Raylene Rankin and Susan Crowe disagreed about a scene in Alistair MacLeod’s novel No Great Mischief. There is no way that the story’s narrator would take his brother all the way back to Cape Breton to die, argued Crowe.
“[Raylene] looked me in the eye and said ‘you’re not from Cape Breton.’ ” said Crowe of her friend and musical collaborator (along with Cindy Church), in the trio Rankin, Church and Crowe.
Crowe related this story on Friday evening while standing in the middle of the Red Shoe Pub in Mabou, the small Cape Breton village where Rankin was born and where her body was buried.
Rankin, a member of the internationally acclaimed group the Rankin Family who went on to a successful musical career independent of her siblings, died on Sept. 30 after an 11-year battle with cancer.
Friday was the second funeral for Rankin, 52. A service had been held a day earlier in Halifax, where Rankin lived with her husband, Colin Anderson, and their son, Alexander.
The service in Mabou, on the west side of the island, drew hundreds. Cars filled the parking lot of St. Mary’s Parish Church and spilled out along Route 19, the road that bisects the village and carries on north to Inverness and the Cabot Trail.
Well-known Cape Breton musicians, such as singer Rita MacNeil, instrumentalist Dave MacIsaac and others, joined family members and other residents. Local businesses gave employees time off to attend. The Red Shoe Pub, owned by Rankin and her sisters, Cookie, Heather and Genevieve, didn’t open until 4 p.m.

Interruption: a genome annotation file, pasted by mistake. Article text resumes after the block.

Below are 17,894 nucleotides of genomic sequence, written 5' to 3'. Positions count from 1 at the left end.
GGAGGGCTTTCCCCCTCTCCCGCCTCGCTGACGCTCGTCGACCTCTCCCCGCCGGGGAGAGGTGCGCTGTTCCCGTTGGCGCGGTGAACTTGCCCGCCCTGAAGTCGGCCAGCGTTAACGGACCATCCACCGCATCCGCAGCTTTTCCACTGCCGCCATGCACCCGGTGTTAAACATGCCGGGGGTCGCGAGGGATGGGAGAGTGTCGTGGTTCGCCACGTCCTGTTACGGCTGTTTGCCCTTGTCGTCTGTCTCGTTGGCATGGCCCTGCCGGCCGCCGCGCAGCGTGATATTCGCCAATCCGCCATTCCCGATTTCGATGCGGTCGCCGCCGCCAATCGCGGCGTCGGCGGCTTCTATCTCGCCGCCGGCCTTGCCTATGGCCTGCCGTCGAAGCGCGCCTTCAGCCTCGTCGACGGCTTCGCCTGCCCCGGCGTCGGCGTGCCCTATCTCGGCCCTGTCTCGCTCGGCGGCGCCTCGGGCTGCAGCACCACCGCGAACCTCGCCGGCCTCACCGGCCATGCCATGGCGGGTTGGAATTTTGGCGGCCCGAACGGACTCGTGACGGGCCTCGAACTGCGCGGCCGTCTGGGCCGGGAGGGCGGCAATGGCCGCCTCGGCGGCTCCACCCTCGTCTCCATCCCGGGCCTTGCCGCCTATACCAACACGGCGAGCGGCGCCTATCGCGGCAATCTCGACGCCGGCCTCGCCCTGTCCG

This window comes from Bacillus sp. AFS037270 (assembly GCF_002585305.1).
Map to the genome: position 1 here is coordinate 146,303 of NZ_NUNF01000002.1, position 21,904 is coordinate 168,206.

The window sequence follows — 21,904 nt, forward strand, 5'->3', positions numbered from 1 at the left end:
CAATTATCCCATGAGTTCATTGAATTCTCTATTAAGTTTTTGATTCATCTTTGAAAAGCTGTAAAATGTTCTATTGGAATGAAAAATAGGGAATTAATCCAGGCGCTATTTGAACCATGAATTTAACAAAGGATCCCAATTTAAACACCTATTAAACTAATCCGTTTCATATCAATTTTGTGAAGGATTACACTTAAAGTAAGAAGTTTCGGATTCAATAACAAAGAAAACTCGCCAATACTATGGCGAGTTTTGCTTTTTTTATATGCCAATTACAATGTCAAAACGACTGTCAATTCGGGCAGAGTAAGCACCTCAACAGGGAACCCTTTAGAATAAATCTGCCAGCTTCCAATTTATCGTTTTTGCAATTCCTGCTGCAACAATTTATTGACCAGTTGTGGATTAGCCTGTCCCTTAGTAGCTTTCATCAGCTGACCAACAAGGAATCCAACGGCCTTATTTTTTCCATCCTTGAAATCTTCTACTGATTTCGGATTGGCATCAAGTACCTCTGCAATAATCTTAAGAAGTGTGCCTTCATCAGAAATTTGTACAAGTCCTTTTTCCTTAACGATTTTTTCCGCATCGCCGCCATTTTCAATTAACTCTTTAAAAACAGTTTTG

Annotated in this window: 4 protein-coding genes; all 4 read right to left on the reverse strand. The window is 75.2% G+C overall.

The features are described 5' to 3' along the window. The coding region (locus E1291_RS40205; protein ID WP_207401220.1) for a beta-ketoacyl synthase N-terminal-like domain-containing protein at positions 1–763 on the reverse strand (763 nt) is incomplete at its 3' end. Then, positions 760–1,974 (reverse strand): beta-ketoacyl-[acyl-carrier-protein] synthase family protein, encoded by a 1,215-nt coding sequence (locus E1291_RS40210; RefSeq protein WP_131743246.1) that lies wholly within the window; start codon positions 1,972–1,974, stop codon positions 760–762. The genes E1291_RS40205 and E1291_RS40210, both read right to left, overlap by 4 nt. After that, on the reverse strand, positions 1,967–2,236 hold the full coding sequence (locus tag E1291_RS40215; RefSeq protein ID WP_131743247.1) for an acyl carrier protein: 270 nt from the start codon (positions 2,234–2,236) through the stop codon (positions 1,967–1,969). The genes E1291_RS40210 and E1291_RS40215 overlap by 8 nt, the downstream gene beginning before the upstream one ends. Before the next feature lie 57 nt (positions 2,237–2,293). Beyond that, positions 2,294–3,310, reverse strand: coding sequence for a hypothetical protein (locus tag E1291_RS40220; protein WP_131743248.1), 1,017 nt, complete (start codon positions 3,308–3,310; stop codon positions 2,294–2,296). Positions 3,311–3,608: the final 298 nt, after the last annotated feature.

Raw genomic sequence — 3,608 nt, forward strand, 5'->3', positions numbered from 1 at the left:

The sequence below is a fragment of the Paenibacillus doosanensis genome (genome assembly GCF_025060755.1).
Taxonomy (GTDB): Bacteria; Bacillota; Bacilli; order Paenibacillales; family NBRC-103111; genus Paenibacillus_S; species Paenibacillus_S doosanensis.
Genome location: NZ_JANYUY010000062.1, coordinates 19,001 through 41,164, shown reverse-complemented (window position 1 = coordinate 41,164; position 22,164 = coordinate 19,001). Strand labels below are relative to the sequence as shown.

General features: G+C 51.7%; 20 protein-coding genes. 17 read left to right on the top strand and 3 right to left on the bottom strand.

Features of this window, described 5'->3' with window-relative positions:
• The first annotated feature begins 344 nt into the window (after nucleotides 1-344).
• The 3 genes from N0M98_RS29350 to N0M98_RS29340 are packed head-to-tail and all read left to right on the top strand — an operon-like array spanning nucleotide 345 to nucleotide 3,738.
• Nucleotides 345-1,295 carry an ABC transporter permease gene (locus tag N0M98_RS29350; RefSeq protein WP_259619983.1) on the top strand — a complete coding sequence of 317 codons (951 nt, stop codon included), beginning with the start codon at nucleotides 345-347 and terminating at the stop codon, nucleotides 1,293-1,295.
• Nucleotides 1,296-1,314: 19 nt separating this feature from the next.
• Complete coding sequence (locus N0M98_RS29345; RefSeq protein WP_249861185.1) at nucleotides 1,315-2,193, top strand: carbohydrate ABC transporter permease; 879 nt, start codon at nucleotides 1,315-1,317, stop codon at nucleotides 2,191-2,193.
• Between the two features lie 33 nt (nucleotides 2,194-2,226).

“It was a real homecoming to a community that has loved her,” Crowe said.
Mabou sits at the mouth of the Mull River and is surrounded by hills. Visible from the main street, dotted sparsely with a few businesses and big homes for large families, are farms on the slopes and apex of the hills. On Friday, deciduous crowns had begun to arrive at yellow on their autumnal journey to red, while the large fields still held a lush green appearance.
Here is where Rankin was born, the fifth child of 12, to Alexander (Buddy) and Kathleen Rankin. Neither were musical performers, but they encouraged their children in music. All the children performed locally as the Rankin Family in the 1970s before Raylene along with her three younger siblings Cookie, Heather and Jimmy, and their older brother John Morris, made the family name world famous in the 1990s.
They won six Juno Awards, 15 East Coast Music Awards, three Canadian Country Music Awards and legions of fans in North America and Europe.
Shirley Campbell, who was at the Shoe Friday night, reminisced about returning to the area each Thanksgiving to visit her husband’s family. The highlight would be seeing the Rankin children perform at the community hall. This is where tea was served following Rankin’s funeral. Afterwards, some mourners moved across Route 19 to the Shoe.
“They’d jump up and dance, or sing or play the guitar,” she said. while gesturing with her hand to indicate the ascending height of the children, “Whatever they would do. They were wonderful.”
Mourners at St. Mary’s church were told how John Morris would run up one aisle of the church to play the organ while Raylene would run up the other to sing.
No performance was taken lightly, said James St. Clair, a family friend who knew Raylene Rankin since she was born and taught her in high school. He spoke at both the Halifax and Mabou services.
“Her mother was very insistent … that they never go out to perform unless they had rehearsed. And unless they were appropriately dressed,” St. Clair said in an interview.
Rankin spoke of her upbringing in a documentary broadcast in June on the CBC Radio’s The Sunday Edition. Her memories were of her parents’ efforts in raising 12 children and of the fun growing up surrounded by music. Rankin spoke of going to local square and step dances nearly every night.
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